This was a troubled man who had been arrested and charged with illegal possession of a gun and drugs. Clearly he should have had more help. Some in the gun rights community believe we should do more with our mental health system. They are right. But we shouldn’t just deal with mental health issues and ignore the gun violence issue. And dealing with our mental health system will require all hands on deck and funding. It’s not easy to do. In this case, the man was armed with a screw driver and not a gun. One has to wonder what kind of damage may have been done had he had a gun instead of a screw driver.

There was another domestic related shooting in Minneapolis hat ended in the death of 2 people. Police have not released information about the details or the names but the “father” living in the home surrendered to police.

And finally one is dead and one injured in a shooting in downtown Minneapolis last night:

One man was dead and another was injured late Friday in Minneapolis in a shooting, police said.

The shooting happened about 10:35 p.m., according to authorities, who were alerted by the city’s ShotSpotter system.

When officers arrived, they found the dead man in front of a residence as well as a number of people in the area, police said in a statement early Saturday.

Among that group, the officers found the wounded man, who had been shot in a foot, the statement said. An ambulance took the hurt man to North Memorial Medical Center.

Another 4 dead and one injured in the course of 2 days in the Twin Cities area of Minnesota. This on top of the 9 dead and one injured in the previous week as I wrote about in the above linked previous post on this blog.

Now what? Will we just watch as the shootings continue? Or will we take action and think about the words of the Pope in his visit to our country? We are the only country in the world that allows such awful and devastating carnage to continue unabated without taking immediate action. The gun lobby has an outsized and ludicrous influence on our political system that makes no common sense. It is way past time to act in the name of our moral values, our duty to provide safety, life, liberty and the pursuit of happiness” to the citizens of our communities. For the sake of our children and our future as a country, we just have to be better than this. Pope Francis was trying to tell us something and asked an important question.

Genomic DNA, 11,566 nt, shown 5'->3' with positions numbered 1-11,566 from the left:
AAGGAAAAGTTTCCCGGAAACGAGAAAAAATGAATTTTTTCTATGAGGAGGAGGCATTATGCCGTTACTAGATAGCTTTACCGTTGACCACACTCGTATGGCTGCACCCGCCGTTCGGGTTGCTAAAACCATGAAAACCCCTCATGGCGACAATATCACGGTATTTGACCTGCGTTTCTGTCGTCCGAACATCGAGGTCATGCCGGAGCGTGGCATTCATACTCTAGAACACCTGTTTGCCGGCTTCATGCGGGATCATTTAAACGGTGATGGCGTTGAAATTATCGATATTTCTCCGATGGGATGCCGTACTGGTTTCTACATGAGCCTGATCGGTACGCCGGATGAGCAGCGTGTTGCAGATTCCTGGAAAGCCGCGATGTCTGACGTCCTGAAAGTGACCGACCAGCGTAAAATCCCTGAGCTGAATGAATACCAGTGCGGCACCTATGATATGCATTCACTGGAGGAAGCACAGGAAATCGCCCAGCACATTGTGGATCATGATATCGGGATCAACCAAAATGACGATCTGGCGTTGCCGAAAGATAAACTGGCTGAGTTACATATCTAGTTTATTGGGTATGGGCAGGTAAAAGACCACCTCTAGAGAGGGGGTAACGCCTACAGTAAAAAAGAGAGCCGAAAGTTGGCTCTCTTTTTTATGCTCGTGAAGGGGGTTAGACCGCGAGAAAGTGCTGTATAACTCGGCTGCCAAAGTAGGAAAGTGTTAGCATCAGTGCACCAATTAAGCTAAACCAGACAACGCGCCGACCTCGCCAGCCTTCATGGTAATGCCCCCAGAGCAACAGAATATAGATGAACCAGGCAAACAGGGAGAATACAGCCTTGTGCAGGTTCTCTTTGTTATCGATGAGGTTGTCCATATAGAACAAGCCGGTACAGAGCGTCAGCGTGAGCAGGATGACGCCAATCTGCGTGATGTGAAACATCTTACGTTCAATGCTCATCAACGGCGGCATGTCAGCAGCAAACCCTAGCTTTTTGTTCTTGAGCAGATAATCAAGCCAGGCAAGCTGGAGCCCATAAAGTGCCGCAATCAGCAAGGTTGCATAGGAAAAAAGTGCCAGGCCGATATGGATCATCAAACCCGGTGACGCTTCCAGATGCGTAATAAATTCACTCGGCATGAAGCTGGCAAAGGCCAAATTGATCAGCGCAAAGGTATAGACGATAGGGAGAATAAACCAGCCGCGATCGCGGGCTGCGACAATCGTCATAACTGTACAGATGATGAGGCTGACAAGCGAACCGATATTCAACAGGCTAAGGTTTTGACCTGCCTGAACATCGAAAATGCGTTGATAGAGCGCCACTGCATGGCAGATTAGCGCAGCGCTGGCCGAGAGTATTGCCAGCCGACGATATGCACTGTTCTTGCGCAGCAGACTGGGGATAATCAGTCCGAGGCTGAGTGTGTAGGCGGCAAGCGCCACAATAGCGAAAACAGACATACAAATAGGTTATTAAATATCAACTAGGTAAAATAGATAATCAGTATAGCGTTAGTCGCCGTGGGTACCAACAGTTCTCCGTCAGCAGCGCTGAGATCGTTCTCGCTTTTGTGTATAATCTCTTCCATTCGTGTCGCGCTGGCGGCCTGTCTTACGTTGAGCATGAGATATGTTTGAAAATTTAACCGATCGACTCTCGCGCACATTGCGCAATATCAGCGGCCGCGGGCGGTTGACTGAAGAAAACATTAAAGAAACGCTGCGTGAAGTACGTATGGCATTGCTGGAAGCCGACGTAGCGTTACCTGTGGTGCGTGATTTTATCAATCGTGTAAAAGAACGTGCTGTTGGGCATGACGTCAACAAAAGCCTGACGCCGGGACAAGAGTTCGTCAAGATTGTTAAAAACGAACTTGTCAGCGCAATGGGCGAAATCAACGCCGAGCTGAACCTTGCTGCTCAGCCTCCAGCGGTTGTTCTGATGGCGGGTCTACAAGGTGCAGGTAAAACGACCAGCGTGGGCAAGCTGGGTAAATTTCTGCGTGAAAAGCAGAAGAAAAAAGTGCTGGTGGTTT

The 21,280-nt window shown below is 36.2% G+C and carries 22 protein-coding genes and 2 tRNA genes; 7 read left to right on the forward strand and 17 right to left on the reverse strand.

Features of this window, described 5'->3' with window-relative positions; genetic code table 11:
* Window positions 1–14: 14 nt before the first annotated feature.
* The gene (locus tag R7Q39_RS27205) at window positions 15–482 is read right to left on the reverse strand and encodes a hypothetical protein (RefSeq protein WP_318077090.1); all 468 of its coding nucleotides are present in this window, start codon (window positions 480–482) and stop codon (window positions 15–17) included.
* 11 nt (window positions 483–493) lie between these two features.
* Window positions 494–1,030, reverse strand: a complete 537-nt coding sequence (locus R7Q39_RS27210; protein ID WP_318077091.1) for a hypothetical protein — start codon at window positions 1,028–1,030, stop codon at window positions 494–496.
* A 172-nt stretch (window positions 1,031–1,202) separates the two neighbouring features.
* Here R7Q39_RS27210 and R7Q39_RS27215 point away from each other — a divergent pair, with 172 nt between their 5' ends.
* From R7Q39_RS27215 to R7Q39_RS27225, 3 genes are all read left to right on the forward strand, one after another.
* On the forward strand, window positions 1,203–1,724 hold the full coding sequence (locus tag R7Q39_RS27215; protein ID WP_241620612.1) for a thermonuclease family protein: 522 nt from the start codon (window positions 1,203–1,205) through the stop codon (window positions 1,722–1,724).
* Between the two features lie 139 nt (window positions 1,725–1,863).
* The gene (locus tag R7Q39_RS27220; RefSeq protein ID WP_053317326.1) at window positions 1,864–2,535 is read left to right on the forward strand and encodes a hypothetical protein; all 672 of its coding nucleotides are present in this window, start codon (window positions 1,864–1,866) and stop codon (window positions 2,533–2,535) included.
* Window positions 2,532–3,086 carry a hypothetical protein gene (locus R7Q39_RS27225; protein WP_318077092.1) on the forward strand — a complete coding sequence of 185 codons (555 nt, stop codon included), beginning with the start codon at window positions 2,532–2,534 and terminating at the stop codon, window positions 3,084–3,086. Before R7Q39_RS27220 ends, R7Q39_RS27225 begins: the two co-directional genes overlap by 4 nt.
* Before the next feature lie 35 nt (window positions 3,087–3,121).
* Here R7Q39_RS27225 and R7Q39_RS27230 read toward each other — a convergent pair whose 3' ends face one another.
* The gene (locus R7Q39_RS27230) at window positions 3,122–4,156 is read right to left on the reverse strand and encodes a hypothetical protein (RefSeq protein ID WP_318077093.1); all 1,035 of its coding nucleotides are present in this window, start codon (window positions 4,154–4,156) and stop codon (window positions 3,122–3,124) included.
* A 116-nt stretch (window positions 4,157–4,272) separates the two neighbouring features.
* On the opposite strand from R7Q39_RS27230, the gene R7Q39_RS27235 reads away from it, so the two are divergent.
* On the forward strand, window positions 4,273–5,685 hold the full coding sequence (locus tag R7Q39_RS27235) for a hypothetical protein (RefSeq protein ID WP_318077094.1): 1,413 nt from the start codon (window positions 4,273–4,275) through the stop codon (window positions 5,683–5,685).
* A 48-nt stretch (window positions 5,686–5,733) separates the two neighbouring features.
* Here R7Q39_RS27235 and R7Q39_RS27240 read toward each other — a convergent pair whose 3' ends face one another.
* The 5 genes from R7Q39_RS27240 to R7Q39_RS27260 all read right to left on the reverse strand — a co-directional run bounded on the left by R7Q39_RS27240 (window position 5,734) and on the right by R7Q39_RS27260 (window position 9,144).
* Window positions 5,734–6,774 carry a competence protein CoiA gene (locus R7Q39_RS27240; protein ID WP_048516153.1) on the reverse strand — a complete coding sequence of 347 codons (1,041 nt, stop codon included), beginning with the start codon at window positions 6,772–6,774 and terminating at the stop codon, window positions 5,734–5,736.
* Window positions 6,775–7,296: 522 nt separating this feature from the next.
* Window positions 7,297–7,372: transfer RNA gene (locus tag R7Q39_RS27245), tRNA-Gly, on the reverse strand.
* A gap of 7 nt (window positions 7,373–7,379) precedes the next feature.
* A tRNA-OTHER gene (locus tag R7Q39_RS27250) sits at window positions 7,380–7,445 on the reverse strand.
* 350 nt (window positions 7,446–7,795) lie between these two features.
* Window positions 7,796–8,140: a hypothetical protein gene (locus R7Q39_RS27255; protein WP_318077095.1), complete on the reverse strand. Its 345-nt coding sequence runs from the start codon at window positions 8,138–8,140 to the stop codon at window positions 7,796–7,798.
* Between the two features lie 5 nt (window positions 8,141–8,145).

He has spoken out before on shootings and gun manufacturers after the shooting at Mother Emanuel Church in Charleston:

The Pope openly criticized arms manufacturers, referring to Christians who manufacture or invest in weapons as hypocritical. “It makes me think of … people, managers, businessmen who call themselves Christian and they manufacture weapons. That leads to a bit of distrust, doesn’t it?” Pope Francis said at his speech in Turn, Italy, reports Reuters. (…) According to a report conducted by The Guardian, Italy averages 11.9 firearms per 100 people. The United States, on the other hand, has the world’s highest average at 88 guns per 100 people. The number of gun homicides is also relatively low in Italy, with 0.71 per 100,000 people compared to 2.97 per 100,000 people in the U.S. In the U.S., the pope’s negative comments about gun manufacturers might not have been received so warmly.

And finally, from the linked article above regarding the Pope and gun violence:

As Obama mentioned in his recent appearance on Marc Maron’s “WTF” podcast, gun sales often spike following tragedies like the one that occurred in South Carolina on June 17.

Ironically, the president mentioned, gun manufacturers benefit from high-profile mass murders due to citizens’ fears that gun rights may be revoked.

In the U.S., despite repeated instances of mass gun violence, it’s unlikely gun control laws will significantly change any time soon. Considering the pope’s influence in nations around the world, his outspoken comments about the violent nature of guns may continue. Perhaps at least the 69.4 million Catholics in the U.S. — 22 percent of the overall population — will heed his words.